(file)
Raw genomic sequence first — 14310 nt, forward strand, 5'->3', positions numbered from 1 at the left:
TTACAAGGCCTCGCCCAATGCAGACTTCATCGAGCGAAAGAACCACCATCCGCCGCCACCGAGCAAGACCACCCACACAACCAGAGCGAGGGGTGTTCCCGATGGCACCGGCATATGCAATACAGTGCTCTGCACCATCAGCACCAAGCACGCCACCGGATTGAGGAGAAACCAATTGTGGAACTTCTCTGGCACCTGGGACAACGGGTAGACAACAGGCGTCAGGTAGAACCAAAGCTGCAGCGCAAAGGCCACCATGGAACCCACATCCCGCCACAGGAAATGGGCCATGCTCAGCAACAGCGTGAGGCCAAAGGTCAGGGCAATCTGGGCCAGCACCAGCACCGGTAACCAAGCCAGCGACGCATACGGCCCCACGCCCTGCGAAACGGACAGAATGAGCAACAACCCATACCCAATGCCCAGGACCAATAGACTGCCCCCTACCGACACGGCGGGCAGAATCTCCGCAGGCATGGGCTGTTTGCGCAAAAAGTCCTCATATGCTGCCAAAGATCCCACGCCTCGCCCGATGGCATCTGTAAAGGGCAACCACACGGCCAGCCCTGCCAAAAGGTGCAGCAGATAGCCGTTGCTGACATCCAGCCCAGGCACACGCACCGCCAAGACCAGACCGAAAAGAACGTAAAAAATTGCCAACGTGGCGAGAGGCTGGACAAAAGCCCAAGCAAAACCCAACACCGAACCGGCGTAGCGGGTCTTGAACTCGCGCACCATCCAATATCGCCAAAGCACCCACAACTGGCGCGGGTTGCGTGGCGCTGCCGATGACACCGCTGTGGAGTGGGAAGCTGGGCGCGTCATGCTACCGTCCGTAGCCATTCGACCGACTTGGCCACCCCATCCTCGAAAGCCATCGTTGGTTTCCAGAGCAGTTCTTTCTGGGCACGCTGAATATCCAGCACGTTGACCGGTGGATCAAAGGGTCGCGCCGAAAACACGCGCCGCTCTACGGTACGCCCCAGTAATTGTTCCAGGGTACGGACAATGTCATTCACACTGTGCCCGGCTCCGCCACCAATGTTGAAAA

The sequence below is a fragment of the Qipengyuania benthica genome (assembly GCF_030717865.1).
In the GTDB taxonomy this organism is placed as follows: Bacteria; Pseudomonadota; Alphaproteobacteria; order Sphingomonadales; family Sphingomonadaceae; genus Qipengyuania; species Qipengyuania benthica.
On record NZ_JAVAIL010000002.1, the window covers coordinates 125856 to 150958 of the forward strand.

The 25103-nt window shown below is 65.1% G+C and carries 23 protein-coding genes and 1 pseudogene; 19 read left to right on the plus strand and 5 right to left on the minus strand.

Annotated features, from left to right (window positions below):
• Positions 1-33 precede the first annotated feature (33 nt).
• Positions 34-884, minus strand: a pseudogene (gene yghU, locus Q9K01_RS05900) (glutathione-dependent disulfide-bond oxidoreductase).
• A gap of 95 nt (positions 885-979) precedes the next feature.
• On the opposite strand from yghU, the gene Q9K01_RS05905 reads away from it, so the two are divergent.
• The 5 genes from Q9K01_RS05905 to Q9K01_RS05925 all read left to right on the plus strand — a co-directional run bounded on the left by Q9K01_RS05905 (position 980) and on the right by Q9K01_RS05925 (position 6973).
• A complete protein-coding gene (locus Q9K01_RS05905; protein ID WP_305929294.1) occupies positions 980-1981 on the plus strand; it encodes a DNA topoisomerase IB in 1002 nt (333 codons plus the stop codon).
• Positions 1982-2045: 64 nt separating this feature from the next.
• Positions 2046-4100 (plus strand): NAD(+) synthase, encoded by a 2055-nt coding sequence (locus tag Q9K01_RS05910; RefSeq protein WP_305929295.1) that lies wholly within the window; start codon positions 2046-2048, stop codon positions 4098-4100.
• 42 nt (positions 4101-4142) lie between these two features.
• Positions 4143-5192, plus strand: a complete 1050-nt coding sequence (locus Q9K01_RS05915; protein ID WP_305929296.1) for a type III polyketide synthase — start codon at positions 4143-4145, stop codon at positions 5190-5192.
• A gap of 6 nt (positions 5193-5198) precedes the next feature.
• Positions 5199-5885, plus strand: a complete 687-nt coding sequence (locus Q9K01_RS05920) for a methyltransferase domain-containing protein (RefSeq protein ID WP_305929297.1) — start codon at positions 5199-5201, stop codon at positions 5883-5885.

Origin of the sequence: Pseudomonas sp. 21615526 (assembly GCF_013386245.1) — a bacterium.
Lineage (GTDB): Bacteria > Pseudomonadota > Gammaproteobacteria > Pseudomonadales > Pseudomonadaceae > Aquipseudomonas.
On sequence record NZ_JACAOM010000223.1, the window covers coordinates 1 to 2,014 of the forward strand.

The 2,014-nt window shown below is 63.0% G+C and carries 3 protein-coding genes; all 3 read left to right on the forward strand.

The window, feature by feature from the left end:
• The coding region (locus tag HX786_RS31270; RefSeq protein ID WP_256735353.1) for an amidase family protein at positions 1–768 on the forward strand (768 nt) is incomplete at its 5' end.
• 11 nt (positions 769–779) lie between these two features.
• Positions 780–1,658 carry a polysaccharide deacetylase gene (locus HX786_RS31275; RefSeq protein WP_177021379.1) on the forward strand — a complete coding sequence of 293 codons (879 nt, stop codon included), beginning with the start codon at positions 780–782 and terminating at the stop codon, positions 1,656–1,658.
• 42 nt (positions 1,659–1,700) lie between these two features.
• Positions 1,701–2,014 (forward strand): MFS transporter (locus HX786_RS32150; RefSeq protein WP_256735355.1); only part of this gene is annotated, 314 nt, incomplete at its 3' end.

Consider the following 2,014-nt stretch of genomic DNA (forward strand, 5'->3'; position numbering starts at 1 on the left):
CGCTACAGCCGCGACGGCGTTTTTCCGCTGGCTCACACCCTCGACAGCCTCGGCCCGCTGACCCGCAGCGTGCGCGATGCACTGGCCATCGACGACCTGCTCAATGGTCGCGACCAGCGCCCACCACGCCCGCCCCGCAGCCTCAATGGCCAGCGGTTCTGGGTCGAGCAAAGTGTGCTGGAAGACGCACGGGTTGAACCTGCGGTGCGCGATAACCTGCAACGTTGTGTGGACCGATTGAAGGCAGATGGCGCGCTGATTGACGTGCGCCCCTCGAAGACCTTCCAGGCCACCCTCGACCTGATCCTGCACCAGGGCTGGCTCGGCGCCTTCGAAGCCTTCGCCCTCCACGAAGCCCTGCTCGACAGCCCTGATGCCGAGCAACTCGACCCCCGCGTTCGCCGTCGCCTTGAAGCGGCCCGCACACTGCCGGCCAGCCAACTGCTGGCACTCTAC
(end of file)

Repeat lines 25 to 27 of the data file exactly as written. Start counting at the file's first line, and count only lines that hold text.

• The coding region (locus tag HX786_RS31270; RefSeq protein ID WP_256735353.1) for an amidase family protein at positions 1–768 on the forward strand (768 nt) is incomplete at its 5' end.
• 11 nt (positions 769–779) lie between these two features.
• Positions 780–1,658 carry a polysaccharide deacetylase gene (locus HX786_RS31275; RefSeq protein WP_177021379.1) on the forward strand — a complete coding sequence of 293 codons (879 nt, stop codon included), beginning with the start codon at positions 780–782 and terminating at the stop codon, positions 1,656–1,658.